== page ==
Of Ragamuffins and Dens: State Legislation, Municipal Enforcement, and Opium Smoking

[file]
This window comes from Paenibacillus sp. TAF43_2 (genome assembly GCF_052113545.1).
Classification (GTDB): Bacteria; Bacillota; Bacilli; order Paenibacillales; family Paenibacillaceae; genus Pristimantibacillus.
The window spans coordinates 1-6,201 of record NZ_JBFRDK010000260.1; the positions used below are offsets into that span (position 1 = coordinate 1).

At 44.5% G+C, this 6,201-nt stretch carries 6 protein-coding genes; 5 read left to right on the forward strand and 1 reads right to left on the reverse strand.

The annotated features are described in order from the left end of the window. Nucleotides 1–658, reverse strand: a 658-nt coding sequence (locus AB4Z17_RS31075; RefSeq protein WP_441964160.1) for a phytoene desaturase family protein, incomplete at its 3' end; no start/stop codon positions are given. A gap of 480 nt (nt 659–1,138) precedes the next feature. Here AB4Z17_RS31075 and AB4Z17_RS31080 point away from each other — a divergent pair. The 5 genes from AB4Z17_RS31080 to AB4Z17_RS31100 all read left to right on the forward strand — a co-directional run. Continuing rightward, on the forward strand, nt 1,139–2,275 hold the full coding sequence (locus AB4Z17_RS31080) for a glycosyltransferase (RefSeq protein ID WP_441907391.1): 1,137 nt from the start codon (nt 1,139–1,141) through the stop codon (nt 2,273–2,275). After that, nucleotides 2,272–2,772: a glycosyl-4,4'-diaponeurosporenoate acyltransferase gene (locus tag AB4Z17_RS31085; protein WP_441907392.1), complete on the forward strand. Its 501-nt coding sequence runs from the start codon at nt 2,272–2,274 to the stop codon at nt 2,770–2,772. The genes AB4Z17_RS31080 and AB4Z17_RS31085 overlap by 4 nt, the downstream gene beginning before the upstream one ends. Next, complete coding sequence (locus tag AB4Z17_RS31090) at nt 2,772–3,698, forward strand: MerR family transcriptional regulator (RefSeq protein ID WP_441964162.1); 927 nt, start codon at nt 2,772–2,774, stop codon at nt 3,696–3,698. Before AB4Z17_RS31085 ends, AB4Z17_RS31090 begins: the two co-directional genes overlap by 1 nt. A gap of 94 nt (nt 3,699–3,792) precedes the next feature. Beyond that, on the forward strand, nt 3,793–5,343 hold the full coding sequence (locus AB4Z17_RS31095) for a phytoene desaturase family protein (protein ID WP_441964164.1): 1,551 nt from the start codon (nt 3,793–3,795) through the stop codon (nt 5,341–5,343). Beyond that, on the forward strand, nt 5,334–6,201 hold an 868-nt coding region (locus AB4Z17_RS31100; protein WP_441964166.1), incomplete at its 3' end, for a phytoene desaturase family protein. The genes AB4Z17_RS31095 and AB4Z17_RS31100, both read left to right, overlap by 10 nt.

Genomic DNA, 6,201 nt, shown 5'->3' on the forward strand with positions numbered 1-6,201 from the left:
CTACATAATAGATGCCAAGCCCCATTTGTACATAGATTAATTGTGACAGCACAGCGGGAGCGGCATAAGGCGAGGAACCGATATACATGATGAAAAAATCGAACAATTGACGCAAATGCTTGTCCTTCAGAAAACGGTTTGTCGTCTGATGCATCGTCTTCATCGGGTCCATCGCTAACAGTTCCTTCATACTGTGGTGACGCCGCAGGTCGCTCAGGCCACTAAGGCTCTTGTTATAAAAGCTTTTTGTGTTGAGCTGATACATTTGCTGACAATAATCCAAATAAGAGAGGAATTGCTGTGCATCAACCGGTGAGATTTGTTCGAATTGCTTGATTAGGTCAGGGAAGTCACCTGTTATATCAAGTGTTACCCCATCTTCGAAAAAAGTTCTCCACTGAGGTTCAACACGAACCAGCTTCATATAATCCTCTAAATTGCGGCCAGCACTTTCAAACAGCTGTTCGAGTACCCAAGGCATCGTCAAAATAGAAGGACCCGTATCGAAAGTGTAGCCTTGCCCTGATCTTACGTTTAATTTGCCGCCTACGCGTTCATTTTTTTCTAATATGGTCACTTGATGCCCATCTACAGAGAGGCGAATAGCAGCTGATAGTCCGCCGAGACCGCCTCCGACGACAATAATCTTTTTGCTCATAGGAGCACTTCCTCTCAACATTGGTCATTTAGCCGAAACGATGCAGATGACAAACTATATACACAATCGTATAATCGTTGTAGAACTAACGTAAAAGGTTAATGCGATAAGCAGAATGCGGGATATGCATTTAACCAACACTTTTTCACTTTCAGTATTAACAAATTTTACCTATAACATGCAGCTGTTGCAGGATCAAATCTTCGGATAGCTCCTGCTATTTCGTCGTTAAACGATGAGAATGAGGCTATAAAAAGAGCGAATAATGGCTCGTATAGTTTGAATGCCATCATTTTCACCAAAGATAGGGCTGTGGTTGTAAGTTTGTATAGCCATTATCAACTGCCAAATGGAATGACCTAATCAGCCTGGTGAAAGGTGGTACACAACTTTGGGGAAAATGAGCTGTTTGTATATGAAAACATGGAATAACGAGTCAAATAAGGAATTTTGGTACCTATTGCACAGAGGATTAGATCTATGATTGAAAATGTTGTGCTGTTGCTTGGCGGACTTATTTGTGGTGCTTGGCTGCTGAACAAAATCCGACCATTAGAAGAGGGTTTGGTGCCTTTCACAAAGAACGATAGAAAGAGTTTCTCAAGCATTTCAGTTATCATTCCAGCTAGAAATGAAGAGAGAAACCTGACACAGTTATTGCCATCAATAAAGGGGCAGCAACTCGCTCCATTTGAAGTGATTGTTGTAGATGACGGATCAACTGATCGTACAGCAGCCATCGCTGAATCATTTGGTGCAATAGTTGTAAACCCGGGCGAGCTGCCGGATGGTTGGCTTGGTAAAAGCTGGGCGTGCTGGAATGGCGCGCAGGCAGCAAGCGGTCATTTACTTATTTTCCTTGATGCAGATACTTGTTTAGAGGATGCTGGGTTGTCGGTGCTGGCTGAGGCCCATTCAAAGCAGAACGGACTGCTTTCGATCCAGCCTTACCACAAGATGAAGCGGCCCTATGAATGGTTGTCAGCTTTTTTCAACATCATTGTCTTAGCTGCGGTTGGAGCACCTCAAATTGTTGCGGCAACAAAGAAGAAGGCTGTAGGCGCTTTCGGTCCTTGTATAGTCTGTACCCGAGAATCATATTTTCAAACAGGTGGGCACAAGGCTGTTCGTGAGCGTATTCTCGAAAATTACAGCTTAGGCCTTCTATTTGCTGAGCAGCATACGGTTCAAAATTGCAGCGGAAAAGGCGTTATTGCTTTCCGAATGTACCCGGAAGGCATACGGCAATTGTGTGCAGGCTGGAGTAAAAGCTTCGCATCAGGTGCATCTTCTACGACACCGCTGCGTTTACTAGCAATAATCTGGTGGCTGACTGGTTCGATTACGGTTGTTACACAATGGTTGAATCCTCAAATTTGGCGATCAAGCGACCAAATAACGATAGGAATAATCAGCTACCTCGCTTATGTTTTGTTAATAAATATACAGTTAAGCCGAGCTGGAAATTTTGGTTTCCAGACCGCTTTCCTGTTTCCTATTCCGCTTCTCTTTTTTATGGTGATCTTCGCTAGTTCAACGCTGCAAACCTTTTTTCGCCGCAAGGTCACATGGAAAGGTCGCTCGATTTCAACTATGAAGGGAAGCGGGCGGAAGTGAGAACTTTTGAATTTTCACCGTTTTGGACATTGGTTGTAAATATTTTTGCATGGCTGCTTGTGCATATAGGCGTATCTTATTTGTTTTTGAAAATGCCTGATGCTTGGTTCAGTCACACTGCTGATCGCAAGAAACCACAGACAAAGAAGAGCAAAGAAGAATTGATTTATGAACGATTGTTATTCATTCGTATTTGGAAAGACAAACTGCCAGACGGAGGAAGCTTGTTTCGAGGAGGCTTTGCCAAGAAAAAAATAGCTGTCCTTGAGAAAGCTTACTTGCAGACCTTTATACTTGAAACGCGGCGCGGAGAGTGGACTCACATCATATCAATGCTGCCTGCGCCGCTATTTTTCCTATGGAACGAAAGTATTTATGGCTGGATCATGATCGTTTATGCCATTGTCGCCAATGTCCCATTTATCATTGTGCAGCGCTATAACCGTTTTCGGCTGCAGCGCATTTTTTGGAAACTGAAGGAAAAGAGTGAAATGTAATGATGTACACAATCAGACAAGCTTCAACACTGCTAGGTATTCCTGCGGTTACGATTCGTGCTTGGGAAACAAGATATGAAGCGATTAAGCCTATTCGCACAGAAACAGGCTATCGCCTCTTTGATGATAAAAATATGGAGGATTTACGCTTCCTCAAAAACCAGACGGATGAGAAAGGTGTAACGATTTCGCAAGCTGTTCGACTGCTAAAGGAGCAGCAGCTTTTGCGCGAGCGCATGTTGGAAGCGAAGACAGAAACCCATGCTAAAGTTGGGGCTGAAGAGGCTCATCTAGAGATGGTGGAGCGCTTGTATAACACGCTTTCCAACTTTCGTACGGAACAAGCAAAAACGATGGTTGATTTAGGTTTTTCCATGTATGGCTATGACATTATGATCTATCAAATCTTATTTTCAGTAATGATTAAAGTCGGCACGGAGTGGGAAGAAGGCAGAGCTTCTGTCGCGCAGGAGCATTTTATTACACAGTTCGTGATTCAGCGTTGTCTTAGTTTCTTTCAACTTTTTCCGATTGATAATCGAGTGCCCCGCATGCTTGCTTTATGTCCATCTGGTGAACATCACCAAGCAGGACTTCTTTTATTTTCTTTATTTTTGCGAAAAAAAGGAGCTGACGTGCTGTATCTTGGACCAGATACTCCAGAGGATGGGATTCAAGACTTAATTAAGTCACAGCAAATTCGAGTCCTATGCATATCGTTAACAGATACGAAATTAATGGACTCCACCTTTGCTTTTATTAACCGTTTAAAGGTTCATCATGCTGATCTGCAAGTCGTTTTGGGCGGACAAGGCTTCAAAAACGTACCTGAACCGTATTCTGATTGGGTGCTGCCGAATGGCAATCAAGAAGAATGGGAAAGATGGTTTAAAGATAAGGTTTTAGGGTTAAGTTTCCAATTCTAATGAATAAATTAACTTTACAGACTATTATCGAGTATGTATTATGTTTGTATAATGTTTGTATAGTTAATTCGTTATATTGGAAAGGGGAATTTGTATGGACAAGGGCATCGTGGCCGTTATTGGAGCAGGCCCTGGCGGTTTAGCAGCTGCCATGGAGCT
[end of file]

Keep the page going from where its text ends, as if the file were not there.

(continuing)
On May 26, 1888, the Boston Daily Globe reported the death of a young Harvard student named Frank Mills. The front page headline read: “Fatal Opium.” According to the story, having decided that life at Harvard would not be complete without the experience, Mills and three fellow students had ventured into Boston with the hopes of securing some opium. Following suggestions from their classmates the foursome sought out a man known as Nicholas Gentleman who sold opium in the South End. The boys had “refused to go to an opium joint,” as they feared a police raid, but told Gentleman if he would come to Harvard they would “make things all right for him.” He readily agreed after several assurances that Mills was “an old hand at smoking.” That evening Mills continued to claim he was a frequent smoker leading Gentleman to oblige his numerous requests for another pipe. Mills and the others soon became ill and by early morning the group suffered in obvious agony. Medical doctors were summoned, yet the group took great care to keep the opium smoking quiet. In the end, all but Mills recovered, their secret was revealed, and Gentleman arrested. 

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